Theme: Confidence in God
In this week’s lessons we see how David dealt with the anguish of being unjustly accused, and learn the need to leave our own mistreatment with the Lord, trusting him to act justly.
Scripture: Psalm 7:1-17
The second half of Psalm 7 is an expression of David’s deep confidence in God, a section not much different from what he has said in the preceding psalms and will say many more times in what follows (vv. 10-17).
David says that: 1) God will protect him, being his shield against foes; 2) God is righteous, expressing his wrath against evil every day; 3) God will judge his accusers, if they do not repent; and 4) God has arranged things so that evil eventually brings judgment on itself. For this latter assertion he employs a bold image later used by the apostle James, saying that the wicked conceive trouble, become pregnant with evil and eventually give birth to disillusionment (v. 14; cf. James 1:15). He adds that the wicked dig a hole to trap others but eventually fall into it themselves.
The psalm’s last words say, “I will give thanks to the LORD because of his [that is, God’s, not David’s] righteousness and will sing praise to the name of the LORD Most High” (v. 17).
The seventh psalm is a great testimony. Yet here is the striking thing: It is uttered at a time when, so far as we know, David had not yet obtained the earthly justice from God that he was seeking. He had come to God with his problem, which was the right and wise thing to do. He has provided us with an example of what we can do in similar circumstances. Yet we do not know if he was truly vindicated in this life. Craigie says, “We do not know from the psalm whether the falsely accused was finally vindicated or his name was cleared; we know only that he came into such a knowledge of God that he could accept his lot…” Yet, since he did accept it, we learn from this that “it is better to maintain integrity and continue to suffer injustice, than to sell out to evil and form ranks with the unrighteous.”6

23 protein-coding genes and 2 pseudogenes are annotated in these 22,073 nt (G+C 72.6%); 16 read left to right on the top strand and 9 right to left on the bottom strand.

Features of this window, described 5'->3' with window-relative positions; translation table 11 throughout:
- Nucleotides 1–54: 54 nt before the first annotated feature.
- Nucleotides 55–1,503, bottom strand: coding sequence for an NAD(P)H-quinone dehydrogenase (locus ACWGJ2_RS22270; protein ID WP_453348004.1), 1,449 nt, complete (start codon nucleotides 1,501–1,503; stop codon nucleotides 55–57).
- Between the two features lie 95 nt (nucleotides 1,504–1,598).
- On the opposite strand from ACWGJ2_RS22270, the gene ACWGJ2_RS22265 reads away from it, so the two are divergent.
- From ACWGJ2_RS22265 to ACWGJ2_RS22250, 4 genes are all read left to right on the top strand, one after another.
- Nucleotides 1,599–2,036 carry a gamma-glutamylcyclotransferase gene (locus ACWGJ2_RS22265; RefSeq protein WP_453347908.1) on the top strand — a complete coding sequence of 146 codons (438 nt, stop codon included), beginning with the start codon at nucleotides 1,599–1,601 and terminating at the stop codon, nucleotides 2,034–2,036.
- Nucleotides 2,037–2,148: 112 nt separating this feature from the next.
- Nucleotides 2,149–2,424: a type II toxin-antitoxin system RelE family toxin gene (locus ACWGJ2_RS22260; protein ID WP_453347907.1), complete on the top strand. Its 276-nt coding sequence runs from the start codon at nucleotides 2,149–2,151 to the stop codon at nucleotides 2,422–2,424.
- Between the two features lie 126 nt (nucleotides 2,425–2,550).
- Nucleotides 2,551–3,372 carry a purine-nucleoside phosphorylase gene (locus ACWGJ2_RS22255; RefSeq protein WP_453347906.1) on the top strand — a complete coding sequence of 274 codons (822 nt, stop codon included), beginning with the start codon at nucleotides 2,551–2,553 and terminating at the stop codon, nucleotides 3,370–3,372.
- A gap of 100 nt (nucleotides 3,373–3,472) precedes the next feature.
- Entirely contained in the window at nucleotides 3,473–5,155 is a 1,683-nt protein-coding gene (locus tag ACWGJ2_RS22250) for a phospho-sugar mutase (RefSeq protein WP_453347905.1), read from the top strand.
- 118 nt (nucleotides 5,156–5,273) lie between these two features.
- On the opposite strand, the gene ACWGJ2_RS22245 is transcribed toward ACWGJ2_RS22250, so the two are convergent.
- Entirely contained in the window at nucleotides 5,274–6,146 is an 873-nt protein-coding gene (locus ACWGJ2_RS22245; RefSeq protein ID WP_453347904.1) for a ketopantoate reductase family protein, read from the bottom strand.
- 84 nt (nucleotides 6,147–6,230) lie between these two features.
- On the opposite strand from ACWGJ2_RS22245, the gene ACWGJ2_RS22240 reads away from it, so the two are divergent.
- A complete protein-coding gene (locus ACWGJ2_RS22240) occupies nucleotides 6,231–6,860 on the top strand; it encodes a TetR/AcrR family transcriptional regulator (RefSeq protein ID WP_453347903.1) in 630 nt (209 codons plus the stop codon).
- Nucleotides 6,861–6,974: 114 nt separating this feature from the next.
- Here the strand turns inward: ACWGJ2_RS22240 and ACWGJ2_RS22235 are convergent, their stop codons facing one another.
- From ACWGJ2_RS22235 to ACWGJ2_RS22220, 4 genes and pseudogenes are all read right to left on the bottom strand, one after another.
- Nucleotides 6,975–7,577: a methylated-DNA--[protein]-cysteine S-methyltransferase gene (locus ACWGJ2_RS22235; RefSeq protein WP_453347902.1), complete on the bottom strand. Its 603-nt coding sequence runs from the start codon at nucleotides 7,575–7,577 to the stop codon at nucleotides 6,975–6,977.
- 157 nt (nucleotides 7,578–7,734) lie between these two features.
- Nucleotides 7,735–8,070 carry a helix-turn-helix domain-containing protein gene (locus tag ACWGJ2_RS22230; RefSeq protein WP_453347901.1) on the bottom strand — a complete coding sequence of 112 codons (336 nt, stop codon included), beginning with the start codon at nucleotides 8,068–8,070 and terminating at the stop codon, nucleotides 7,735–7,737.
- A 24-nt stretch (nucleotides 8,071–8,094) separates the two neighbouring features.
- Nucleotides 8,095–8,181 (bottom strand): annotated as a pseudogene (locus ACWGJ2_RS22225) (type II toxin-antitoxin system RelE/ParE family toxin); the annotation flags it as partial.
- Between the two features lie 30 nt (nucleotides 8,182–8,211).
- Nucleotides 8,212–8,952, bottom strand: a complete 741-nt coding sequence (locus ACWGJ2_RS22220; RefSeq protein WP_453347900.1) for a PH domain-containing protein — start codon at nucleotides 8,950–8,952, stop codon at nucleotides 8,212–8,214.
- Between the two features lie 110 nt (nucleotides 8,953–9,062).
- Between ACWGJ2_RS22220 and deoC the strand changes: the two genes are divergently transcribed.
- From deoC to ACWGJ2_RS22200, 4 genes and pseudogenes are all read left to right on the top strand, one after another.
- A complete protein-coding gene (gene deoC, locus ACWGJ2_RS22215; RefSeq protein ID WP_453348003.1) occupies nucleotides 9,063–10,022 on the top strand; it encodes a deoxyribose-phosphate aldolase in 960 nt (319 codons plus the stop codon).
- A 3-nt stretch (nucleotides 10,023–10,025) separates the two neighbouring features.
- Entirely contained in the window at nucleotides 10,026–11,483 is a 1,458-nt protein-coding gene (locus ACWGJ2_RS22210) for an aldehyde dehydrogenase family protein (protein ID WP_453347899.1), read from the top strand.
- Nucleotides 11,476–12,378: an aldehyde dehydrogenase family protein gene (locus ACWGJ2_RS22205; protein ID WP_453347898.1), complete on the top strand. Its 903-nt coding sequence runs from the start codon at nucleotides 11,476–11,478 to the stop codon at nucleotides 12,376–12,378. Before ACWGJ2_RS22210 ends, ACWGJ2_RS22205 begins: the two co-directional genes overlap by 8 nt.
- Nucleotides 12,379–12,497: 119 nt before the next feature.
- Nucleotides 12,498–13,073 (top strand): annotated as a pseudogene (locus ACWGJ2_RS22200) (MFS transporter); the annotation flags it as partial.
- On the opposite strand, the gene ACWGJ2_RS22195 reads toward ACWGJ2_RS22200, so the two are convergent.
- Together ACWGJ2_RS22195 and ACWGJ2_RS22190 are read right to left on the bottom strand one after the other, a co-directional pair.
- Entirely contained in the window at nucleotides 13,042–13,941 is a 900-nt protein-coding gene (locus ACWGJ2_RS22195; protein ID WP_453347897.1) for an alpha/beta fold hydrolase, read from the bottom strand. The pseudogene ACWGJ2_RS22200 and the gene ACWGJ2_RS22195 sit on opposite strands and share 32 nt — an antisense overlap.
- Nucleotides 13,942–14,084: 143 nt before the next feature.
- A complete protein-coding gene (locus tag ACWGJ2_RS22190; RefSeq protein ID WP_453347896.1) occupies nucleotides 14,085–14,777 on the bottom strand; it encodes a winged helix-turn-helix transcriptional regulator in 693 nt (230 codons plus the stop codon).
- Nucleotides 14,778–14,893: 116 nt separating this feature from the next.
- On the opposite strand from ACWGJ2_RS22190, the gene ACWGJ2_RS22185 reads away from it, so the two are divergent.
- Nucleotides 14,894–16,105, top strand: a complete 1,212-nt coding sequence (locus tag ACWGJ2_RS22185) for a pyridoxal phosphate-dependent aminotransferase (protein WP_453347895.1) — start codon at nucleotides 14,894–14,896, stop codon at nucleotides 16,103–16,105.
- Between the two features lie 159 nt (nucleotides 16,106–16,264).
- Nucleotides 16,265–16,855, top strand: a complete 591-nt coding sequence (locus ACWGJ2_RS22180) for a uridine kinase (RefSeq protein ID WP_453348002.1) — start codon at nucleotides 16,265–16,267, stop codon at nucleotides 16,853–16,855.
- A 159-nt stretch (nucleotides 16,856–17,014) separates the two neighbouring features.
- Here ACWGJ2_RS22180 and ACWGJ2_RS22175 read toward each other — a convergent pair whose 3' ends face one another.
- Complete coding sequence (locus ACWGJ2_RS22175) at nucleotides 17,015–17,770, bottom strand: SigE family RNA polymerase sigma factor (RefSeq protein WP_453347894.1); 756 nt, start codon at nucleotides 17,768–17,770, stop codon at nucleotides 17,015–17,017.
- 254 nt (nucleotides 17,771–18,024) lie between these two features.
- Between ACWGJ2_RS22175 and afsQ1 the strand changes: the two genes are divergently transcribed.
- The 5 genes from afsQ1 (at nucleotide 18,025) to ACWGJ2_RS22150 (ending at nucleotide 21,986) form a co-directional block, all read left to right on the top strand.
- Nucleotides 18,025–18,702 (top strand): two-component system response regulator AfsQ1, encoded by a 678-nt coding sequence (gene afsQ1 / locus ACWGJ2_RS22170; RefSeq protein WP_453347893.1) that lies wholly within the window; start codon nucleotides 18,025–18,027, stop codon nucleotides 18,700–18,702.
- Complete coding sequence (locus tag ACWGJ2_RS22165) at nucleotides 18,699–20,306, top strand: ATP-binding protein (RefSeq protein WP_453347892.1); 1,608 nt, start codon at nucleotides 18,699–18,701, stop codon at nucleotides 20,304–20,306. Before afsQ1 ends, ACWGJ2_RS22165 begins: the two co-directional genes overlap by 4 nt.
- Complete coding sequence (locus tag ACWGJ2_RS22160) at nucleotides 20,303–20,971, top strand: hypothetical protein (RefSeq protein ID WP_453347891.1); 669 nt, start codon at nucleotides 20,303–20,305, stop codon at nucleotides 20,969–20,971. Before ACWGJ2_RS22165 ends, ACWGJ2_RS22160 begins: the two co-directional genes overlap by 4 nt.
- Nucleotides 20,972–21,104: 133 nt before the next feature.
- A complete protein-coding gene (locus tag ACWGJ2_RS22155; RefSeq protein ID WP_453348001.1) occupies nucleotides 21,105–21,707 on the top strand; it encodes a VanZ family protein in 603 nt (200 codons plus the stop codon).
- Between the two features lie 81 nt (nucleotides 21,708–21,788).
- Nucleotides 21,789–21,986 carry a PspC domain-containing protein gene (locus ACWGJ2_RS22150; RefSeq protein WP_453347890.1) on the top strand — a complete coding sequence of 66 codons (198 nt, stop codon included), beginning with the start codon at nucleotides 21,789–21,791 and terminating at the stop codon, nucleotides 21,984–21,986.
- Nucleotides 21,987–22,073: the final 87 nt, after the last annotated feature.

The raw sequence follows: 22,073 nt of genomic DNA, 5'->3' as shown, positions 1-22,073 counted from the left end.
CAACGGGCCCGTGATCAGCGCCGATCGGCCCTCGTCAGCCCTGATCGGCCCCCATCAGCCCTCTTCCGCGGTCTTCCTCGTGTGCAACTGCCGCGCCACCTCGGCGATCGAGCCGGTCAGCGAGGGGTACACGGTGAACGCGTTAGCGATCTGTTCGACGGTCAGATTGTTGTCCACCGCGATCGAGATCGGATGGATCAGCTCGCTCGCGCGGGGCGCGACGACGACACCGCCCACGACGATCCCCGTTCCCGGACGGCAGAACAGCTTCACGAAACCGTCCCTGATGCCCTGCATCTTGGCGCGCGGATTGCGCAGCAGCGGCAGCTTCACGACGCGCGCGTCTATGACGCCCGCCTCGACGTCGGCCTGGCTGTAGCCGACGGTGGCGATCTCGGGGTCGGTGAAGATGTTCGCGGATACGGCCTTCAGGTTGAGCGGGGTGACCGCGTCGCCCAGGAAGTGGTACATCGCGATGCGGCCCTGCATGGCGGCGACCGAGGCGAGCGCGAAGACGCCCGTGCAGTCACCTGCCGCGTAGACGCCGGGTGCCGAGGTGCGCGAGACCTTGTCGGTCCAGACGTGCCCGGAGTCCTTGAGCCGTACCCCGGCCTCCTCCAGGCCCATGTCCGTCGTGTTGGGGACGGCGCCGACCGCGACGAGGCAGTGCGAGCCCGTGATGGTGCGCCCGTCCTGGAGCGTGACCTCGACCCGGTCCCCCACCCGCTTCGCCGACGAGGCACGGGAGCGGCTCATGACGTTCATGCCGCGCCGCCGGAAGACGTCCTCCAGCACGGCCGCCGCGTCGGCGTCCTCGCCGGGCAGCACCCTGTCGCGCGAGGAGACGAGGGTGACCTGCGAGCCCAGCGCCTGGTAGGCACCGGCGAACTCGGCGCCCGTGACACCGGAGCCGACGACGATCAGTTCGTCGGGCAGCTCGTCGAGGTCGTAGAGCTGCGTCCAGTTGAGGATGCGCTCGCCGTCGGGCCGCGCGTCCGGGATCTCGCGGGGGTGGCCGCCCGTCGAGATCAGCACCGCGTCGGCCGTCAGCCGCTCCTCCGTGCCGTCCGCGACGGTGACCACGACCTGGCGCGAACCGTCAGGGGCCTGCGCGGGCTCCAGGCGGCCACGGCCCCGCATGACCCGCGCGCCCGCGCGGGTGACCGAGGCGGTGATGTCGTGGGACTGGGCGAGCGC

Cry justice? Yes. But above all, continue to live righteously. This is because goodness and integrity are their own rewards.
Study Questions:

What four things does David confess to be true about God?
In what practical ways is David an example to you?

Application: Because of the finished work of the Lord Jesus Christ on your behalf, you can approach God in prayer with confidence that he does all things well, and praise him for the fact that he is achieving his holy purposes for you, even in the midst of injustice.
For Further Study: To see how the early church acted righteously as they were suffering unjustly, download and listen for free to James Boice’s message, “Suffering Disgrace for the Name.”  (Discount will be applied at checkout.)
And for a limited time, the Alliance of Confessing Evangelicals is offering James Boice’s three-volume commentary set on the Psalms at 40% off and free shipping.  This is a great resource for personal and family devotions, as well as for smaller group studies.
6Peter C. Craigie, Word Biblical Commentary, vol. 19, Psalms 1-50 (Waco, TX: Word, 1983), p. 104.

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